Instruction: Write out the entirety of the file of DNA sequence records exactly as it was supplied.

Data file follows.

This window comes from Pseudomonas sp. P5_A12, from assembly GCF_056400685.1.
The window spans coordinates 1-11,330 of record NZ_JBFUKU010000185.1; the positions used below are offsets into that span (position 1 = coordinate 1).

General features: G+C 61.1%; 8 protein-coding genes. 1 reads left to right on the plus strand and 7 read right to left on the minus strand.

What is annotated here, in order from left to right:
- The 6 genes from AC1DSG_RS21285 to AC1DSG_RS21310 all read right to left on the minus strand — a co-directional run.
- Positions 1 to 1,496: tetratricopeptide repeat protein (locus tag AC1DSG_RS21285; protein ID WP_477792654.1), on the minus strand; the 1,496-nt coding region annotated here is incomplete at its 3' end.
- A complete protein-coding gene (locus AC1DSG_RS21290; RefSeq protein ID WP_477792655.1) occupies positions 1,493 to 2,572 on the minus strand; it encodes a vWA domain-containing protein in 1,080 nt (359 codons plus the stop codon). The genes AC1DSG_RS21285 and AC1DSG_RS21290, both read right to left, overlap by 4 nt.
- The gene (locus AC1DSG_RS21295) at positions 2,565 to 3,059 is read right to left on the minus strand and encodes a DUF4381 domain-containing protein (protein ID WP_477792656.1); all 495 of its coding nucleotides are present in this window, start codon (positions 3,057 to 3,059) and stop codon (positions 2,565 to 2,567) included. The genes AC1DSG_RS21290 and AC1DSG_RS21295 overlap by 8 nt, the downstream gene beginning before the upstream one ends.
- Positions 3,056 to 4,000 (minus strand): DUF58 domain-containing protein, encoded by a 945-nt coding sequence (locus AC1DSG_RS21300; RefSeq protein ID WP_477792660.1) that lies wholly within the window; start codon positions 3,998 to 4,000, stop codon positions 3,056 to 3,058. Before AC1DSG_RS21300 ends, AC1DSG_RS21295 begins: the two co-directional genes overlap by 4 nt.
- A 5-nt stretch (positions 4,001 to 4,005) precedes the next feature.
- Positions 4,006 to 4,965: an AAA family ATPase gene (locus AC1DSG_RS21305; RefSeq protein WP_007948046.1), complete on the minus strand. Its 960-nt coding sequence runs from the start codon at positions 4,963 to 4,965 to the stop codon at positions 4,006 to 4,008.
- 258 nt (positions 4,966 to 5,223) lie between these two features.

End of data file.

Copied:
This window comes from Pseudomonas sp. P5_A12, from assembly GCF_056400685.1.
The window spans coordinates 1-11,330 of record NZ_JBFUKU010000185.1; the positions used below are offsets into that span (position 1 = coordinate 1).

General features: G+C 61.1%; 8 protein-coding genes. 1 reads left to right on the plus strand and 7 read right to left on the minus strand.

What is annotated here, in order from left to right:
- The 6 genes from AC1DSG_RS21285 to AC1DSG_RS21310 all read right to left on the minus strand — a co-directional run.
- Positions 1 to 1,496: tetratricopeptide repeat protein (locus tag AC1DSG_RS21285; protein ID WP_477792654.1), on the minus strand; the 1,496-nt coding region annotated here is incomplete at its 3' end.
- A complete protein-coding gene (locus AC1DSG_RS21290; RefSeq protein ID WP_477792655.1) occupies positions 1,493 to 2,572 on the minus strand; it encodes a vWA domain-containing protein in 1,080 nt (359 codons plus the stop codon). The genes AC1DSG_RS21285 and AC1DSG_RS21290, both read right to left, overlap by 4 nt.
- The gene (locus AC1DSG_RS21295) at positions 2,565 to 3,059 is read right to left on the minus strand and encodes a DUF4381 domain-containing protein (protein ID WP_477792656.1); all 495 of its coding nucleotides are present in this window, start codon (positions 3,057 to 3,059) and stop codon (positions 2,565 to 2,567) included. The genes AC1DSG_RS21290 and AC1DSG_RS21295 overlap by 8 nt, the downstream gene beginning before the upstream one ends.
- Positions 3,056 to 4,000 (minus strand): DUF58 domain-containing protein, encoded by a 945-nt coding sequence (locus AC1DSG_RS21300; RefSeq protein ID WP_477792660.1) that lies wholly within the window; start codon positions 3,998 to 4,000, stop codon positions 3,056 to 3,058. Before AC1DSG_RS21300 ends, AC1DSG_RS21295 begins: the two co-directional genes overlap by 4 nt.
- A 5-nt stretch (positions 4,001 to 4,005) precedes the next feature.
- Positions 4,006 to 4,965: an AAA family ATPase gene (locus AC1DSG_RS21305; RefSeq protein WP_007948046.1), complete on the minus strand. Its 960-nt coding sequence runs from the start codon at positions 4,963 to 4,965 to the stop codon at positions 4,006 to 4,008.
- 258 nt (positions 4,966 to 5,223) lie between these two features.